Our residual hands-on fix might turn out to be facilitating for self published writers who’d like not to have to do for themselves those activities we have become so good at managing. Should publishers get into providing services to Uncle Tom Cobley and all? Established publishing houses have at various times tried to offer services to self-publishing authors, and while this does all help to spread the overhead costs, it can probably never be a large business as it just doesn’t fit well with the way publishing companies are set up. More likely seems to me to be the increasing freelance-ification and outsourcing of the production side of the book business, leaving publishers with little or no capacity to offer others. Of course one trend feeds the other: as publishers lay off staff in the production area, so more freelance workers become available both to self-publishers and to the very publishing companies that made the lay-offs in the first place. For the bosses, a win-win: no more pesky people getting unnecessary luxuries like paper clips, health-care, pensions and salaries — lots of hungry freelance workers breaking down your doors to do any kind of work on your terms.

See also Plus ça change

Brooke Warner at Huffington Post rather sensationalistically accuses us (book publishers) of discrimination. I’ve no doubt we could do better in our hiring practices, but that’s not what HuffPost is on about. The discrimination here appears to be against self-published authors.

It’s a bit tough to be clobbered because people who refused to solicit your services end up turning out what some observers adjudge a sub-standard product.* Several large publishing companies offer services to independent authors. If they had asked us, we’d have done the job for them; but no, they decided to do things on their own. And now we get blamed for the allegedly bad outcome!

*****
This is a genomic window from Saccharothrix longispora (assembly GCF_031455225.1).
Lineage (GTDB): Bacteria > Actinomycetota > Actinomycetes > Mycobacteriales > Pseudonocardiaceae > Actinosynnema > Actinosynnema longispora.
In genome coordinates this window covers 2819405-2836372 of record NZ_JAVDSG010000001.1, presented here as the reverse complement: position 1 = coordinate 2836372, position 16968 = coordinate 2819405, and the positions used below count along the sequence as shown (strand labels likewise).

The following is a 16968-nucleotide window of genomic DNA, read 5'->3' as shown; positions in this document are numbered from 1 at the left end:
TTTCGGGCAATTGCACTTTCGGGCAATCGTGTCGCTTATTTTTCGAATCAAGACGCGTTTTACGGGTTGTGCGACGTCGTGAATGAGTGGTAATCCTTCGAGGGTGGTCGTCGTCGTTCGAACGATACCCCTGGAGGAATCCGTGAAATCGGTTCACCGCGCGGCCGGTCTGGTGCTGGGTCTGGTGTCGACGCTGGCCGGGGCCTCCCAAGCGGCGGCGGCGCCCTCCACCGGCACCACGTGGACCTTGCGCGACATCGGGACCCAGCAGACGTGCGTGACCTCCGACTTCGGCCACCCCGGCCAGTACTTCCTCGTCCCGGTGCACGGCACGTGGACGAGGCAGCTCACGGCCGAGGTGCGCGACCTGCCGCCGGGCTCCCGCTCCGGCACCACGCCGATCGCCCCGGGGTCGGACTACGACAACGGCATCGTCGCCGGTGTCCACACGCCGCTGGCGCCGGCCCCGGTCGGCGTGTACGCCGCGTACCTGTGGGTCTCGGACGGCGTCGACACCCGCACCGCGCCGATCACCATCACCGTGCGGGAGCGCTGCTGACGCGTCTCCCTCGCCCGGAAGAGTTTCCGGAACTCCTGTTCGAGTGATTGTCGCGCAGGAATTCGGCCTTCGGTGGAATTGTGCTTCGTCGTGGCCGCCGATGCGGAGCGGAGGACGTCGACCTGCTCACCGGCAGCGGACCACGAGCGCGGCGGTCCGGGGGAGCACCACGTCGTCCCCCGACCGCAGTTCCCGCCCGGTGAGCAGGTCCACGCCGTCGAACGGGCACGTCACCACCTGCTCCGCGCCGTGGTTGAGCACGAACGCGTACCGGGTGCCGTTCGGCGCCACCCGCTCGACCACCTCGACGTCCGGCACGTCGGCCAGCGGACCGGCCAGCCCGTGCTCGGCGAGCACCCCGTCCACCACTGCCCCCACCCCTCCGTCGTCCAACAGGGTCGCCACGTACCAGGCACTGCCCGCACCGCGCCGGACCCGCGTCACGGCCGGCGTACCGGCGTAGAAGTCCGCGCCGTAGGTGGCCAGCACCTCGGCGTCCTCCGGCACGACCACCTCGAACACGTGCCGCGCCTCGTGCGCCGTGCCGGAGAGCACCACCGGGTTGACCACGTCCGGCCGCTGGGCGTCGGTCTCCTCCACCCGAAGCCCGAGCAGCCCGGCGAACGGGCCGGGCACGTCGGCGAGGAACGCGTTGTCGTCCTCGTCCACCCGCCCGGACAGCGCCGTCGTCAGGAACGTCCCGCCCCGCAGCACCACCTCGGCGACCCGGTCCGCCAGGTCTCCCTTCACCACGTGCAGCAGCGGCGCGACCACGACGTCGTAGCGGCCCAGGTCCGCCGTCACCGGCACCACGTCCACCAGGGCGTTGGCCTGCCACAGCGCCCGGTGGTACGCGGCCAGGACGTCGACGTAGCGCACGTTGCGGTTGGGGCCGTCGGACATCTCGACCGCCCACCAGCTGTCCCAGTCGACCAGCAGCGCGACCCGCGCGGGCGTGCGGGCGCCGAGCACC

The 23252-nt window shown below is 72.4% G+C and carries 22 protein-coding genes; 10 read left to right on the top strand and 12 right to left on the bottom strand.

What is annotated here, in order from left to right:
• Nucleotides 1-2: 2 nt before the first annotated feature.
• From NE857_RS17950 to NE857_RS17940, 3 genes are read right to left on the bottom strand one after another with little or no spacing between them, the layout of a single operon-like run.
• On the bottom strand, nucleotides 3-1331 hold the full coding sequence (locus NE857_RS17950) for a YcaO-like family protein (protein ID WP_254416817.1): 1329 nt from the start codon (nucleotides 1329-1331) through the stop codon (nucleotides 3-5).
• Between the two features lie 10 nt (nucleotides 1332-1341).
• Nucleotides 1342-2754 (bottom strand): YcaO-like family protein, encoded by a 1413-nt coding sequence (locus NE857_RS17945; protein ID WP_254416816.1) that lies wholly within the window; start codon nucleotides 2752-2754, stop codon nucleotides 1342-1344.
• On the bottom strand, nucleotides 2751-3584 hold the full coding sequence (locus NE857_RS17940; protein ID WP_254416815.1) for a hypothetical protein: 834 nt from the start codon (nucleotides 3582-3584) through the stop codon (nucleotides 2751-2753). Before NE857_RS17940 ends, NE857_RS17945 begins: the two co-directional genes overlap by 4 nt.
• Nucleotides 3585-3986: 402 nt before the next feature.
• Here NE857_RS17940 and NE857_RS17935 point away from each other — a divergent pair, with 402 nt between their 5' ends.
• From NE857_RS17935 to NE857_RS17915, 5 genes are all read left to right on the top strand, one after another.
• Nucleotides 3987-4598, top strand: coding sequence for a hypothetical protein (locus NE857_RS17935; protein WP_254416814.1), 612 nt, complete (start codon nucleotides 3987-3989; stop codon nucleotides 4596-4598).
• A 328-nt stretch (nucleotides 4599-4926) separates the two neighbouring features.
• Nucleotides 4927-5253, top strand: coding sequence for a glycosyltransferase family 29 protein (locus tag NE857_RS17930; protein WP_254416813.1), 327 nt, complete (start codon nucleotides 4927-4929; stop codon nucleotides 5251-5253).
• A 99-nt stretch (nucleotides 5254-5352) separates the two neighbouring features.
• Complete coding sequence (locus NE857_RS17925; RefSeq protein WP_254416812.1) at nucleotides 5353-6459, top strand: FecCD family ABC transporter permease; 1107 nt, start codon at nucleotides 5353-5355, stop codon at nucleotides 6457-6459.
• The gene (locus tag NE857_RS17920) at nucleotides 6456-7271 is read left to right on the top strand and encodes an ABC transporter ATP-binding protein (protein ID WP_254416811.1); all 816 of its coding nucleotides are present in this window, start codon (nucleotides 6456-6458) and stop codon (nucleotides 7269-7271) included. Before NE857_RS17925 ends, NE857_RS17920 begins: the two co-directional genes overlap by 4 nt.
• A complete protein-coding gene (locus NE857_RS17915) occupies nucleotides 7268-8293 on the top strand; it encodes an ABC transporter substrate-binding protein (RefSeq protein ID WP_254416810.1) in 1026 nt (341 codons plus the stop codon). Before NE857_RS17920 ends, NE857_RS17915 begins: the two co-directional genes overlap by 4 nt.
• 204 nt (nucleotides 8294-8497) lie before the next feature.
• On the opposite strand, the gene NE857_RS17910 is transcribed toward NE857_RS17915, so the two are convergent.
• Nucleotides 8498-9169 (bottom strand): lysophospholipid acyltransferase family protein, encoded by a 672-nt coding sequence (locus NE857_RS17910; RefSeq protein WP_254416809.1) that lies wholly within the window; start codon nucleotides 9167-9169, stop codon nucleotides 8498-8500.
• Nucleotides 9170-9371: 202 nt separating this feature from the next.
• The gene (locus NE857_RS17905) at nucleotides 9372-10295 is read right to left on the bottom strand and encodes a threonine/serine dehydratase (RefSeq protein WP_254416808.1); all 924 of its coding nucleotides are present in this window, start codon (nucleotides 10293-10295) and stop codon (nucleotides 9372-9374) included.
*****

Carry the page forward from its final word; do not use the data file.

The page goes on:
Lots of indie authors choose the self-publishing route for positive, independence-based or money-making reasons. Of course some self-published authors are going down this road because they have not managed to get a traditional publisher to take on their book. There are all too many indie authors who protest vociferously against traditional publishers whom they see as restricting the public’s access to reading material by refusing to accept their books and books by their self-publishing colleagues for publication. There’s an obvious illogicality to this — if the book is available from an indie publisher, in what way is the public’s appetite not being fed? In one sense their complaint may actually be justified: what they are effectively saying is that they are being disadvantaged in market access. Access to bookstores does tend to favor traditional publishers: the book retail business model has after all been built up over a couple of hundred years of business partnership in a form which suits its main participants. The business is based upon established routines of information exchange and broadly standardized methods ordering, invoicing and supply. It’s very hard for an individual author to get anywhere near duplicating this service, but that’s because it’s hard, not because there’s any plot to exclude the individual author/publisher. Just like librarians, booksellers cannot be talking to a sales rep, even if that rep is the author, 24 hours a day.

Random House and its fellow Big Fivers cannot publish every book ever written, though god knows with all this consolidation it looks a bit like they might want to. Any publisher has to discriminate between this book and that book — oops, there’s that word discrimination, but used here in its value-judgement-free sense of choosing between one thing and another. We have to be discriminating about what we publish: capital is not endless; money has to be made off any publication (or at least there has to be a good chance that money will be made) — publishing isn’t a literary charity after all.

This is sort of anti-publishing rant is of these classic ploys of setting up a straw man and then pouring ink all over him to “correct” a non-existent problem. For example “If traditional publishing were holding up a high standard with every book published, I might tone down my firm accusations of wrongdoing here, but instead they’re publishing so many books whose literary merit is questionable at best.” Come on Brooke Warner, if publishers were in business to publish only books of literary merit, things would of course be different. It’s not that we are incompetent, and think that Your Big Book of Dogs has the same amount of literary merit as War and Peace. We are in business to make money, and as long as there are people out there who’ll fork over money for schlock, we’ll be happy to provide it. But we can’t manage all the schlock, just as we can’t manage all the romance, mystery, sci-fi etc.